“Sign Damaged to the Max” in Election Sign War in Mississauga
Published October 2, 2018 at 7:54 pm
Fireworks continue to explode over what should have been a calm Mississauga city council race in Ward 10, as incumbent Sue McFadden fends off challengers Mazin Al-Ezzi and realtor Savita Sangwan.
McFadden won reelection in 2014 with 77 per cent of the vote, and her race is looking like another easy win. Not much attention was paid to it until Al-Ezzi, a self described investment professional, went viral over this tirade he had with a resident over whether said resident allegedly stepped on his election signs.
Al-Ezzi subsequently apologized for his outburst.
You can see the apology here:
But apologies aside, it seems the saga of the battle over election signs continues between McFadden and Al-Ezzi with each candidate accusing the other of vandalizing each other’s election signs, or putting them up without the property owner’s permission.
Al-Ezzi outlined his allegations against McFadden in an email to insauga.com.
In the email, Al-Ezzi said that his opponent was behind “having people severely vandalize [his] signs.” He said that his signs were being “destroyed beyond belief” and that police were aware of the situation.
Insauga.com subsequently reached out to Al-Ezzi to to ask for more information regarding his allegations. He has not responded as of this writing.
But McFadden disputed his allegations, saying that the reason that his signs are coming down is that he put them up illegally and Ward 10 residents are calling 311 and Mississauga’s city clerk’s office to get them removed.
“This isn’t my first rodeo; I’ve been campaigning for a long time and I know my residents. I don’t need to go around taking down signs of someone else,” McFadden said in a phone call to insauga, adding that although she’s got residents committed to voting for her, they asked her to take down her sign because it was causing too much controversy.
“I don’t like how he (Al-Ezzi) is making a mockery of the democratic process. Several people have called me to complain about it. If his signs are being destroyed, it is being done by residents whose private property he placed signs on without permission” she continued, adding that many of his signs were seen folded up, or placed with the daily garbage pickup.
Several emails which McFadden responded to from residents and copied to insauga include the following (names have been changed to protect residents’ privacy):
“Hi Sue. I woke up this morning with two election signs on my lawn that appeared overnight. Neither Garth nor I consented to the placement of those signs. Another question: aren’t’ election signs required to be in English or French? I do not like these tactics which border on unfairness.”
(Some of Al-Ezzi’s signs were in other languages such as Chinese or Arabic, although according to city guidelines there is no language restriction on election signs)
“Signs from (Al-Ezzi) were placed on private property without permission. I had FOUR placed on my property without so much as a knock on the door. One neighbourhood was INUNDATED with signs from this gentlemen last night.”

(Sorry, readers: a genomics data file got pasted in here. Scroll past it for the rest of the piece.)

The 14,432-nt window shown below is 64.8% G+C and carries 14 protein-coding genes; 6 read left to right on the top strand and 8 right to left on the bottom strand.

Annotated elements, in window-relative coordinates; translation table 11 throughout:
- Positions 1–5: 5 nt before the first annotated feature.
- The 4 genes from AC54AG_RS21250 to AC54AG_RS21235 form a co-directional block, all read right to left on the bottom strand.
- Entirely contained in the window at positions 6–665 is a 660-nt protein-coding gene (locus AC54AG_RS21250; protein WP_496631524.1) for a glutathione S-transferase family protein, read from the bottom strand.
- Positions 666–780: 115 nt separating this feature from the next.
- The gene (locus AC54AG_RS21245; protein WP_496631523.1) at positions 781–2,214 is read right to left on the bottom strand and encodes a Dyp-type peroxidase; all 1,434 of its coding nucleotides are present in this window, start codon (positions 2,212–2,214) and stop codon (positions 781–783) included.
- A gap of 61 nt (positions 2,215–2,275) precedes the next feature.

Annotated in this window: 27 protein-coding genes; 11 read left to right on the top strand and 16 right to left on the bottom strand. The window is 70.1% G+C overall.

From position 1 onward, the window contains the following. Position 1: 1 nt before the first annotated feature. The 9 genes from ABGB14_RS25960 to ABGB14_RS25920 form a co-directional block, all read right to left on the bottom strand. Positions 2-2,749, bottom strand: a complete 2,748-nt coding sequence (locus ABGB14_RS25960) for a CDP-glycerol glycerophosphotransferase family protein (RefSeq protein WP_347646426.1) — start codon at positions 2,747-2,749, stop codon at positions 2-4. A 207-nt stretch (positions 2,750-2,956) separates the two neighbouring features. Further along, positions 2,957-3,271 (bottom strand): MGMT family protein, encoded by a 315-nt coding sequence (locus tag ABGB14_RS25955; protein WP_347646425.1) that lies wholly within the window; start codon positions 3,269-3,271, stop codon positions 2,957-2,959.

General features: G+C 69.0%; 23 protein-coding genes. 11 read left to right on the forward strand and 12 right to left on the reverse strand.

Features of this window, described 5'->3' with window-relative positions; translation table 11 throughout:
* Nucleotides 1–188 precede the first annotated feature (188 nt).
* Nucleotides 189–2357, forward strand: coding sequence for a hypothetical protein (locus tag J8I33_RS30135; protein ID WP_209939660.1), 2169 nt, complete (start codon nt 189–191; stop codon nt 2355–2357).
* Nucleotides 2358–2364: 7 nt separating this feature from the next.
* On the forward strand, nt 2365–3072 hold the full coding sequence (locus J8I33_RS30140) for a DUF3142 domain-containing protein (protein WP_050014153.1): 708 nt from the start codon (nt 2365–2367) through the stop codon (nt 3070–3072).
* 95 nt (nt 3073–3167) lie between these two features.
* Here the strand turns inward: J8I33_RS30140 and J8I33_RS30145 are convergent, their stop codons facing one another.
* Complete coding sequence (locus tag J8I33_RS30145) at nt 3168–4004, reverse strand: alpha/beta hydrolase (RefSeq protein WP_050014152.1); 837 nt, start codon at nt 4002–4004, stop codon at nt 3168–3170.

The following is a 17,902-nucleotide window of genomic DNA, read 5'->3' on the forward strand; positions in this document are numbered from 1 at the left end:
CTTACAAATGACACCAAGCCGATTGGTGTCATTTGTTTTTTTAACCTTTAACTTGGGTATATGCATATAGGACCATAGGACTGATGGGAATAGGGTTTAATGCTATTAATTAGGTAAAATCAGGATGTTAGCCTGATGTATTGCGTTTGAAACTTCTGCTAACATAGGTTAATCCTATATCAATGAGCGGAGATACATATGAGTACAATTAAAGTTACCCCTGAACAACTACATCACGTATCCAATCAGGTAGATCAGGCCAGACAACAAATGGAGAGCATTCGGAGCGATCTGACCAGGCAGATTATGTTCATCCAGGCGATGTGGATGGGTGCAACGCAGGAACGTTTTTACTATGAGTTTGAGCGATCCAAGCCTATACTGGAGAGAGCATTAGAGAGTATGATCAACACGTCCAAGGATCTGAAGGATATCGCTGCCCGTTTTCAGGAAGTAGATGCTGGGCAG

This following email to McFadden indicates her signs being torn down:
“All your signs on Grossbeak are gone and the sign stapled on the fence at the corner at Osprey has been torn off and lying on the boulevard. 90 per cent of all your sign locations now have Al-Ezzi signs on the lawn beside yours and in some cases your sign (s) is / are gone. Some of (his) signs have been ripped out presumably by residents, and just thrown on the ground.”
But Al-Ezzi’s problem may not only be alleged vandalism of an opponent’s signs, but knowing where to place his own signs in the first place.
Meadowvale residents have been reporting that a bunch of his signs are popping up along Edenwood Drive, specifically at corner locations with side streets.
What’s the problem with this? Edenwood is not even in Ward 10; it’s several blocks away from the actual boundary between Wards 9 and 10, which is Tenth Line. Ward 10’s official boundaries are Tenth Line / Winston Churchill on the east and Highway 407 to the west.
Here’s more large Al-Ezzi signs at a private residence on Edenwood and Aquitaine.
There were several other small signs dotting a few more corner houses along Edenwood.
If these are personal friends of his then it may be somewhat understandable that Al-Ezzi’s signs occupy these properties, yet it makes little practical sense as these friends cannot even vote for him. It also adds to confusion for Ward 9 residents who think that Coun. Pat Saito is running against this man, yet his name will not be on their ballots when they go vote.
At the end of the day, signs don’t vote; people do. Even though her supporters are taking down McFadden’s signs to avoid any more trouble, they are still voting for her. Likewise, there are Al-Ezzi supporters that probably avoid putting up signs for the very same reason.
Sign issues aside, the challenger’s main problem may be his grasp of Ward 10 issues, which seem rather rudimentary from his platform. He mentions bolstering the Meadowvale Theatre (which is in Ward 9, not 10) and getting the LRT project moving along (which is in neither Wards 9 or 10, although it is a wider Mississauga issue).
This little “sign war” may just be a distraction over the matter of someone campaigning on a rather flimsy platform with little specific details for Ward 10 against an incumbent who, at the very least, has done her due diligence in keeping up to date on issues in her constituency.
In the meantime, however, Al-Ezzi continues to campaign on the importance of feeling “safe, secure and respected.”
Municipal elections take place on October 22. Advance polls are open starting October 5.insauga's Editorial Standards and Policies advertising